This Sunday evening marks the beginning of Yom HaZikaron — Israel's Memorial Day. With the trauma of October 7 still very raw, continuing IDF combat losses, and hostages still in Gaza, this day — always steeped in grief — will be particularly difficult.

On Yom HaZikaron last year, I joined my son, who serves in the Israeli army, and my daughter to stand guard at a military cemetery in Tel Aviv. Each year, active-duty soldiers are assigned to a specific gravesite of a fallen soldier, a poignant tradition honoring those who made the ultimate sacrifice for their country.

I’ll never forget how the normally tranquil cemetery grounds were packed that day with tens of thousands of people. Families, often multiple generations, stood pressed literally shoulder-to-shoulder up against other families. One remembered a father who fell in 1967, another a grandfather killed in 1948. We were there honoring a young woman soldier who had died in 1998 at age 19.

As the 11:00 am memorial siren sounded, everyone stood totally silent as one — a sea of people whose lives were bound together by unbearable tragedy in defense of a precious nation.

There didn’t seem to be room for even one more.

And yet, since Yom HaZikaron last year, 1,598 Israelis — 764 soldiers and 834 civilians — were killed in combat or by terror. The sea of people will be more swollen with grief this year. And so many others are caught in a terrible limbo, unable to bury their dead because the remains are being held by Hamas in Gaza, or with no idea if their loved ones are alive or not.

What is always hard is exponentially harder now. But Israel also offers a roadmap for perseverance.

In establishing its national holidays, Israel made the profound choice of having Yom HaZikaron immediately precede Yom Ha’Atzmaut, Israel’s Independence Day — grief giving way to joy. Two holidays, flip sides of the same narrative, one right after the other.

This year, the joy of Yom Ha’Atzmaut will surely be muted. But Israelis across the country will still come together to celebrate the State of Israel at 76.

Typically, to mark the closure of Yom HaZikaron and the transition to Yom Ha’Atzmaut, a torch-lighting ceremony is held on Mount Herzl, where people of inspiring achievement are given the honor of lighting a torch.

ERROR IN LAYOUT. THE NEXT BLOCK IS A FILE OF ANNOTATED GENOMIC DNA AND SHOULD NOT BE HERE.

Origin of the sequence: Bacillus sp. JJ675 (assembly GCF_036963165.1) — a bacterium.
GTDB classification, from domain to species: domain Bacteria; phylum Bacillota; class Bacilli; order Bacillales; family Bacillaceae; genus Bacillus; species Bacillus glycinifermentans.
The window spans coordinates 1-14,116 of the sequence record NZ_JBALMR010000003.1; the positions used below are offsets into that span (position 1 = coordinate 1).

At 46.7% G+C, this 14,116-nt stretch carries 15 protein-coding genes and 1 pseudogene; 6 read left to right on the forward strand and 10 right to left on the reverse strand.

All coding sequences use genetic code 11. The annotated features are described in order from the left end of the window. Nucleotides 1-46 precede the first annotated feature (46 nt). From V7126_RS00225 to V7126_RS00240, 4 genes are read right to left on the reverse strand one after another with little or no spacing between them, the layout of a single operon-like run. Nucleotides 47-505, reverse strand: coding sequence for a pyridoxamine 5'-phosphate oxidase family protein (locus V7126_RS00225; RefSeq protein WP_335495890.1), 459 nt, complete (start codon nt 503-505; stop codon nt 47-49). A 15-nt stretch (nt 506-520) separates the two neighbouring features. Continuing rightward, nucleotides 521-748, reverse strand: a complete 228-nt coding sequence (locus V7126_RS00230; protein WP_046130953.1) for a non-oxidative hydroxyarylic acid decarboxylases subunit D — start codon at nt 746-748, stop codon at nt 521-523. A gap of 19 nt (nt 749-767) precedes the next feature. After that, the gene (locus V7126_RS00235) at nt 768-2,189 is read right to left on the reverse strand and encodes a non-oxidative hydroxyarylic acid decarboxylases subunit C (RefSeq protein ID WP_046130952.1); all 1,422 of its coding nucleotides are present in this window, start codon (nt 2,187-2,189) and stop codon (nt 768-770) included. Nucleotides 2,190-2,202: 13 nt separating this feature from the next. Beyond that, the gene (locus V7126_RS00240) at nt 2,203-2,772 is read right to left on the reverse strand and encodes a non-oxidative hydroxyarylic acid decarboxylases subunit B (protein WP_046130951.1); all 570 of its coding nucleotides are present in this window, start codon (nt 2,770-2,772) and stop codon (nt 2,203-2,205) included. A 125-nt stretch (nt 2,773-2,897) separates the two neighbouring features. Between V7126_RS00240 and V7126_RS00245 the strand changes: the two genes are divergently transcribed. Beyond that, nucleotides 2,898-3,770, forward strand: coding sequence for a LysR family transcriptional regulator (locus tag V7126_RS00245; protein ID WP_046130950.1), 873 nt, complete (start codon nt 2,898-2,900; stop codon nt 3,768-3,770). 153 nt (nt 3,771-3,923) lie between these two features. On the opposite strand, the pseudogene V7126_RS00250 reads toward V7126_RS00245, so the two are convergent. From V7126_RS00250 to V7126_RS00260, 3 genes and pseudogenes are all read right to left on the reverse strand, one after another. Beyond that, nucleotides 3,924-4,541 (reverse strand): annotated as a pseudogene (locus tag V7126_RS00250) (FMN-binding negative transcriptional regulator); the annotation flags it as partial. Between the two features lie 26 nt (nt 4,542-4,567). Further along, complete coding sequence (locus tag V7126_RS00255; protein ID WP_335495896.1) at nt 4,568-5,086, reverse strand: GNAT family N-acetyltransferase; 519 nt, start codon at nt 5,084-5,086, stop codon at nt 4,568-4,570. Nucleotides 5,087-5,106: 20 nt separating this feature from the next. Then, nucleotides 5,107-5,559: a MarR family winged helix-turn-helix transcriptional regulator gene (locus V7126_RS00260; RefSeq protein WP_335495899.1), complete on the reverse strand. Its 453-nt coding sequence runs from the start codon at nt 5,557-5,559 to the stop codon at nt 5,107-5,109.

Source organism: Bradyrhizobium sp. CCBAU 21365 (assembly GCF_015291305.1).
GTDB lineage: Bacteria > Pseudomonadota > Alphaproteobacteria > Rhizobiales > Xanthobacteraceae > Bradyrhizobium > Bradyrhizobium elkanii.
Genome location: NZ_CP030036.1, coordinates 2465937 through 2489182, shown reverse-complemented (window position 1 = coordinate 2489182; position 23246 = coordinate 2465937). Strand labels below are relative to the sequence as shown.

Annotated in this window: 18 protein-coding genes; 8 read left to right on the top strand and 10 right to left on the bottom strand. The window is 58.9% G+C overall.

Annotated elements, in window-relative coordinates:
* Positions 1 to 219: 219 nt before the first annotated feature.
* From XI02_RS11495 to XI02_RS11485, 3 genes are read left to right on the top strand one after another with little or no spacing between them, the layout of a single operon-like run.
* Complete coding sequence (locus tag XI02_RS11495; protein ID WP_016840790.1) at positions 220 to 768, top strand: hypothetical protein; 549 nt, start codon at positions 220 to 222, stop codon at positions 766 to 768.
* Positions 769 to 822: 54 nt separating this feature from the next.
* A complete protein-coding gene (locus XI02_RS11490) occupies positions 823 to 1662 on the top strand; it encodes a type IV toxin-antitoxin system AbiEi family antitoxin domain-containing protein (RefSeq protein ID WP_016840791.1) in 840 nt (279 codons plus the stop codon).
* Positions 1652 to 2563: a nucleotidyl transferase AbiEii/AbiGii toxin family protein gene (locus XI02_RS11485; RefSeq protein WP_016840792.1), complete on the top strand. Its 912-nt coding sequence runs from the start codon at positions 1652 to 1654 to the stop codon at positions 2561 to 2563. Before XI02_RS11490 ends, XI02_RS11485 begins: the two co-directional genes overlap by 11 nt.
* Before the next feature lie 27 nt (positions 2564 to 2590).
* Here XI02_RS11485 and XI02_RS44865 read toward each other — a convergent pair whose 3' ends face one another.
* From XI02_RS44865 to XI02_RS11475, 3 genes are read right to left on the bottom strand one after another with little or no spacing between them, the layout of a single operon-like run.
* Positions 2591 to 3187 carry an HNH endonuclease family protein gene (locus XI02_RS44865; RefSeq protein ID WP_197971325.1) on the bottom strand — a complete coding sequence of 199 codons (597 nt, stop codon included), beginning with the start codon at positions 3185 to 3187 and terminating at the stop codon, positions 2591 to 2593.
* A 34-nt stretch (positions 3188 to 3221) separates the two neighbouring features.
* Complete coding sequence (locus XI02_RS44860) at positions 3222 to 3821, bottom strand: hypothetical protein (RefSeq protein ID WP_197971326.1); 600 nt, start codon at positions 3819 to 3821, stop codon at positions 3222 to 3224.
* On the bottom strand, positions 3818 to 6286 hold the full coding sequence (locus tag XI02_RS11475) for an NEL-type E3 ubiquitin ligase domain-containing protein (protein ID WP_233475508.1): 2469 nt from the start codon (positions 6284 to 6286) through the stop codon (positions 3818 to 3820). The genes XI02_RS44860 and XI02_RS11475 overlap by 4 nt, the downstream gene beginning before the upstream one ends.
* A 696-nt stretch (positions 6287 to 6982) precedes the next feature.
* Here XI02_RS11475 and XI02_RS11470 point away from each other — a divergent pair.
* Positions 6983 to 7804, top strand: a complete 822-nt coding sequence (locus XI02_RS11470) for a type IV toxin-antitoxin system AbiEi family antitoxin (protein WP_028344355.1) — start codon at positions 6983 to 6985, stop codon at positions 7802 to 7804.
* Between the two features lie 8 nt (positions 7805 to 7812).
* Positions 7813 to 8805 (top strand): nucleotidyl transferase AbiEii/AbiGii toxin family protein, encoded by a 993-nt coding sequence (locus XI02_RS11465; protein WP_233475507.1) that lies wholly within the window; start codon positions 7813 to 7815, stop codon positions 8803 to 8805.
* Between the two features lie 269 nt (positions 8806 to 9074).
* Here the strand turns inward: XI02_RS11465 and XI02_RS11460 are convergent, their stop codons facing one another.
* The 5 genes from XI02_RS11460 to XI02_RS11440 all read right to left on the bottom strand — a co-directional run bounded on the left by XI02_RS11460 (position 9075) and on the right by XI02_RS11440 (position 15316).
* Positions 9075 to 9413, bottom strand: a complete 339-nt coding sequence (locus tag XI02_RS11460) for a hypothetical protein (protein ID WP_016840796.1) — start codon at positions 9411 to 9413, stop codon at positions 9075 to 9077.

This year, the torches will instead be lit inside the Gaza border communities attacked on October 7, as well as on IDF bases targeted in the Hamas attack that suffered heavy losses. Torch lighters were selected for acts of heroism, compassion, and leadership related to October 7 and its aftermath.

A few weeks ago, I had the privilege of meeting one of the torch lighters, Basma Hino, a member of the Druze community. I heard her story when I spent the day in northern Israel, and it is precisely the kind of inspiration we need in these challenging times.

Basma’s husband, like most of the Druze population living in Israel, proudly served in the IDF. When she was four months pregnant with their first child, her husband sustained a brain injury while in the army. He was in a coma for 13 years, until he passed away. Defying Druze communal norms, Basma decided she didn’t want widowhood to define her. So she opened a restaurant called Noor — named after their son — serving Druze delicacies, a business that grew and grew.

UJA Federation of New York >> <p><em>A photo of Basma's late husband hangs in her restaurant.</em></p>

A photo of Basma's late husband hangs in her restaurant.

After October 7, Basma volunteered to feed soldiers — including her son, now in the IDF — and prepared hundreds of meals each week. Each food package for the soldiers bears a sticker that says Yachad N’natzeach, “Together We Will Win.”

When Basma learned that some of the soldiers in her son’s unit weren’t eating the meals, she pressed to find out why. The reason came back: it was because the food wasn’t kosher. Determined that not one soldier should go without, she underwent the rigorous process of obtaining kosher certification — again, highly unusual in the Druze community. Now, every one of the soldiers can enjoy her delicious cuisine, a culinary expression of the beauty and complexity of Israel’s diversity.

There’s a picture of Basma’s husband in his IDF uniform hanging in her restaurant. No doubt, he’ll be front of mind when she lights the torch.

Basma’s story embodies the resilience Israel needs as it moves forward in this moment.

Because grief was not the beginning or end of Basma’s story. Nor is it the beginning or end of Israel’s story. It’s always there, like a scar that throbs, but so, too, is the determination to keep living, to keep dancing, to keep celebrating.

And celebrate we must. Because the modern State of Israel at 76 is a miracle not to be taken for granted, a sentiment I’ve expressed many times before.

But never have these words been truer, never have they been more tinged with pain, pride, and purpose.

Never has the miracle felt more miraculous.   

Shabbat shalom